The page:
I don’t even know my neighbors.
I wish I were a little more intelligent about the basics of living. Like how to use a microwave. Or assemble a baby carriage. I have a PQ (paleo quotient) of about 50.
There’s even evidence that paleo people had larger brains than us. They had to keep it all in their heads. No google to help them keep track of everything. No evernote.
“NO! That’s poisonous!” That’s what paleo people could say. I can’t say that. Except about bad relationships.
So gradually as a species we’ve been less intelligent despite all of our great war machines and stock exchanges and C++ and many other fun things.
Nobody knows. But my guess is: paleo-people didn’t own anything. How could they? They were nomads. They moved.
45,000 years ago when humans crossed the solid arctic tundra from Siberia to Alaska in -60 degree temperatures they weren’t carrying a lot of books and plates and beds and tables.
But in just a few thousand years after that they inhabited every region from Alaska down to Argentina, passing through every weather regime possible without dying off.
No other species in history has ever done that.
The only way they could do that was by owning little and being super adaptive to every environment including the new foods and animals they found in that environment.
New food didn’t kill them. (“Ahhh! Bread will kill us!”). They adapted and lived and built empires. Starch-based empires.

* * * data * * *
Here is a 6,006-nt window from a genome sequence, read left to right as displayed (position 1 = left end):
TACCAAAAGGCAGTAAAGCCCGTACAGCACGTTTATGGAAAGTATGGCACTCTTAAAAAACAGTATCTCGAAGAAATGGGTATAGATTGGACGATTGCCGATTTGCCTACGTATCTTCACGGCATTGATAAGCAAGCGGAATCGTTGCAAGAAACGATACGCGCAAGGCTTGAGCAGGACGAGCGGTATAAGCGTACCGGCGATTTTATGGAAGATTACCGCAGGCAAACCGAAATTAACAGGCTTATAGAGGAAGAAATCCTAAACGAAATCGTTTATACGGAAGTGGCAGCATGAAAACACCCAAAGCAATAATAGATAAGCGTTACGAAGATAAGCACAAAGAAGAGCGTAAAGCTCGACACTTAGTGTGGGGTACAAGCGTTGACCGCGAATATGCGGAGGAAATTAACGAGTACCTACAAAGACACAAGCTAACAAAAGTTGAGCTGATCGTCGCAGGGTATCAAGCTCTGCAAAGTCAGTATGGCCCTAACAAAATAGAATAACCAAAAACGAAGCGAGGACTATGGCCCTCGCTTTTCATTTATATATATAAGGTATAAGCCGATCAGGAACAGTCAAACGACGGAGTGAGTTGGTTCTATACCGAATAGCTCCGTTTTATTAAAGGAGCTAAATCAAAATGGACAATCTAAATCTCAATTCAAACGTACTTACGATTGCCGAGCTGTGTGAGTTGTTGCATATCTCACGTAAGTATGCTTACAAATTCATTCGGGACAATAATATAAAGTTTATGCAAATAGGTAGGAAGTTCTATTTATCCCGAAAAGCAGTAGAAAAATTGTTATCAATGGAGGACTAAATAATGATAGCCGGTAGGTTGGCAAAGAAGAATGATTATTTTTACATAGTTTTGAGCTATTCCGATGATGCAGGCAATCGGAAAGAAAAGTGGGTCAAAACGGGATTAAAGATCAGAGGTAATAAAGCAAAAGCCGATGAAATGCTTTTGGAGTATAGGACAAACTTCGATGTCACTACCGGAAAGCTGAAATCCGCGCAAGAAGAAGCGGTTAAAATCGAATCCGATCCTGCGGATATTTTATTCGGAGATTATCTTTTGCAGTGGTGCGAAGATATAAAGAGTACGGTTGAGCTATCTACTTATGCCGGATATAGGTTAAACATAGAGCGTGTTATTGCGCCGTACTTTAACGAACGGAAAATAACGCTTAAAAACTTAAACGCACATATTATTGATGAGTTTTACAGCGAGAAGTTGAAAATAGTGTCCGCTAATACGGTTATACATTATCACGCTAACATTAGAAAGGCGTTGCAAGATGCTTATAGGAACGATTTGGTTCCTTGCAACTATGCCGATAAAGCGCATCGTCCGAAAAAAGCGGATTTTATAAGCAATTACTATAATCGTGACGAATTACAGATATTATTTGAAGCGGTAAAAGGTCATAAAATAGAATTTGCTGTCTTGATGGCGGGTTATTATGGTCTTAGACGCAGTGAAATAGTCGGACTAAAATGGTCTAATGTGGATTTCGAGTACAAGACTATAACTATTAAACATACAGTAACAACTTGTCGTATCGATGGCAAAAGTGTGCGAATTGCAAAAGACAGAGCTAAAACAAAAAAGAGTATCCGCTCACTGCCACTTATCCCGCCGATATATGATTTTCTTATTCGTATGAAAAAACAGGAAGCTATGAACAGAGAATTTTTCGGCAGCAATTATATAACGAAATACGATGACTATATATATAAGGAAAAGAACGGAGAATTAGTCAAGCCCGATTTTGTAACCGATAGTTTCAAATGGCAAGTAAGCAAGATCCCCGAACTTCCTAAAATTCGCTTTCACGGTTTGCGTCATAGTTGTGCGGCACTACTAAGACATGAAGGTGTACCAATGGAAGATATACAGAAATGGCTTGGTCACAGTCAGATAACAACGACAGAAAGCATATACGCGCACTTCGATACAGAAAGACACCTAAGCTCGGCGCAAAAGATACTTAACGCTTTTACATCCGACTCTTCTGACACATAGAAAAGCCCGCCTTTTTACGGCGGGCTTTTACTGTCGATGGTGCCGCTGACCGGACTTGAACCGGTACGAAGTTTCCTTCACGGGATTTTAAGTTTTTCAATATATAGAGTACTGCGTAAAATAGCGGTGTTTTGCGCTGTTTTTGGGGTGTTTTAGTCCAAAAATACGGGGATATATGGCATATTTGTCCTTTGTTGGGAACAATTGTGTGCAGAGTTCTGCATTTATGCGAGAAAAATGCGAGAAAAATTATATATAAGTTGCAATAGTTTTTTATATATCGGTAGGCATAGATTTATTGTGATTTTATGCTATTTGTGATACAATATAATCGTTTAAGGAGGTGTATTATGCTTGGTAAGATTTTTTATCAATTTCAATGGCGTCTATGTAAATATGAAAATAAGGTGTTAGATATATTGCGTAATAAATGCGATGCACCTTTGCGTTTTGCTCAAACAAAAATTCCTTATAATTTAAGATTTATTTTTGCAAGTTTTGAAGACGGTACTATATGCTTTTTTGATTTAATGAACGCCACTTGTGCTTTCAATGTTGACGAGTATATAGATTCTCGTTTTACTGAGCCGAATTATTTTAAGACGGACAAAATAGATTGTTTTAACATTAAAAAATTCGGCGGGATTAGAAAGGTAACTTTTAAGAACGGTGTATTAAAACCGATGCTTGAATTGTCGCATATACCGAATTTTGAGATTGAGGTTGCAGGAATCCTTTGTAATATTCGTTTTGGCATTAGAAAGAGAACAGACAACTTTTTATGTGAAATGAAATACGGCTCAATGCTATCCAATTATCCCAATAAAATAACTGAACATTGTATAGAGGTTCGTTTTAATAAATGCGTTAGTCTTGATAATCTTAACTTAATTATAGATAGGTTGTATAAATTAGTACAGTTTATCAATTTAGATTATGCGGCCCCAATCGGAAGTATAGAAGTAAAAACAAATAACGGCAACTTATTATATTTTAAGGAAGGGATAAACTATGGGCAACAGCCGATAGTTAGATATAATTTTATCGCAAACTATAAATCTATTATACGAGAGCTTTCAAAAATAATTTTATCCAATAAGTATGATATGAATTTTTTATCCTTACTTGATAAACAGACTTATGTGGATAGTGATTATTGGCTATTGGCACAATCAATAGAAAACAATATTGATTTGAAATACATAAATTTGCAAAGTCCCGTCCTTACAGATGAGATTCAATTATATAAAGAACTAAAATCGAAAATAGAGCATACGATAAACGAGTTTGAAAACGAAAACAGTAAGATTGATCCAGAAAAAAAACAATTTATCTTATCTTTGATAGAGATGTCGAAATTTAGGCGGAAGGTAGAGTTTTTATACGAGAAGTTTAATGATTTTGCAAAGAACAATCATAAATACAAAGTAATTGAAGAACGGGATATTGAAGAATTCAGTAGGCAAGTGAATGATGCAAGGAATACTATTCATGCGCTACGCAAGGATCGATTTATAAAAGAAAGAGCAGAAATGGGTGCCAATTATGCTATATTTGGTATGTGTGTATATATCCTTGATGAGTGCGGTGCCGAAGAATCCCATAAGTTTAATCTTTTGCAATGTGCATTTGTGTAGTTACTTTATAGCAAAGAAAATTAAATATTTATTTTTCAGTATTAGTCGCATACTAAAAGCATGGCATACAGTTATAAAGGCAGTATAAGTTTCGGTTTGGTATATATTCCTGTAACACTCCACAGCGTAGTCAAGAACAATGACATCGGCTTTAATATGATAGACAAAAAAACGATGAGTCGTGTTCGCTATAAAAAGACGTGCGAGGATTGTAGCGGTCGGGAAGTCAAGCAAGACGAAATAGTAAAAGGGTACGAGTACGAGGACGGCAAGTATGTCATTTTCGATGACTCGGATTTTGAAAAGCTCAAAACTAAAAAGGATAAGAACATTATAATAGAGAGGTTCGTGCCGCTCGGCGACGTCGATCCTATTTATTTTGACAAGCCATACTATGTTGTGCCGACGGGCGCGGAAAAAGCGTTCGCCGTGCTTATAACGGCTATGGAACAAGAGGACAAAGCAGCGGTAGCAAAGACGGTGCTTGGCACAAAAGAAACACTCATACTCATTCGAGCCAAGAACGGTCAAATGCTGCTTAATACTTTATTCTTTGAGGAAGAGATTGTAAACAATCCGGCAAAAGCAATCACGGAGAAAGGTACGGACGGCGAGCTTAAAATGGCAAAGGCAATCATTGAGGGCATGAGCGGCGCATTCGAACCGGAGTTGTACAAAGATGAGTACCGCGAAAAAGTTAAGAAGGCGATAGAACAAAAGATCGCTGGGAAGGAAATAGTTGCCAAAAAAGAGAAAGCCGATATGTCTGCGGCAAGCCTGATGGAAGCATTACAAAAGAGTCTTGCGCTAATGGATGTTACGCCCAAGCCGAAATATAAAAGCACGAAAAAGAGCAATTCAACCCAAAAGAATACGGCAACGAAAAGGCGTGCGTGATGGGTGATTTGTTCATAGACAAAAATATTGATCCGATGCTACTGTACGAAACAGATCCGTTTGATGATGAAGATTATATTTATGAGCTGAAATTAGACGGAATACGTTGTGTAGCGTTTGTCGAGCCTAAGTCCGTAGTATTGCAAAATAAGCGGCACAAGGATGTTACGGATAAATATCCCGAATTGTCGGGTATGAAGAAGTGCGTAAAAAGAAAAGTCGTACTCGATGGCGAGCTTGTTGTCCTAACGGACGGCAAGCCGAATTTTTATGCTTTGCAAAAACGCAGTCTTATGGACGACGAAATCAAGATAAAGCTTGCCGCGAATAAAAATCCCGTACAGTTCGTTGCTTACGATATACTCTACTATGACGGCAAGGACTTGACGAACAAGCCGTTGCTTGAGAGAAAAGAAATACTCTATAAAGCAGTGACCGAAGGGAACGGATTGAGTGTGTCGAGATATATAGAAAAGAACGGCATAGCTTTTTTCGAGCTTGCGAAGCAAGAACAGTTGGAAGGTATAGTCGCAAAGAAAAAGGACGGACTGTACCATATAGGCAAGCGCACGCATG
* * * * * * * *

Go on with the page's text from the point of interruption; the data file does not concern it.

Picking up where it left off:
Now we’re mostly stuck. Our masters have nailed us into our current locations like a hammer.
People are often afraid to change or move but for three million years that’s ALL we did was change and move. It was the key way we survived and succeeded.
Being good at adapting, changing, uncertainty, and a little fear, is the soup for success.
And it was only when we started owning things that we started going to war to protect those things and building stories around those objects about why they were important enough to protect.
And then we invented the great story of money. Paleo people had no money.
Just think of what skills you need to hunt for animals and forage for food. It’s simple.
You needed to run. You need to have good reflexes. You need some strength. You probably need to stretch and climb and have balance.
And yes, you probably need to kill people with your bare hands.
So that’s all the exercise you should focus on.
Nassim mentioned to me he had special sneakers that modeled the shape of the foot more accurately and he spends 20 hours a week walking on non-flat terrain. They probably didn’t pave roads a 70,000 years ago.
It’s simple: sleep when it’s dark outside. Be up when it’s light outside.
It’s hard for people to do this. But a few tips:
  • blackout shades so no street light comes in
  • no screen time after 6pm
  • eat as early as possible
Any screens at all makes the brain think it’s the middle of the day. Not paleo.
Every tribe probably had an alpha male and female. Chances are the alphas had more sex than the others. But we don’t know anything at all about this.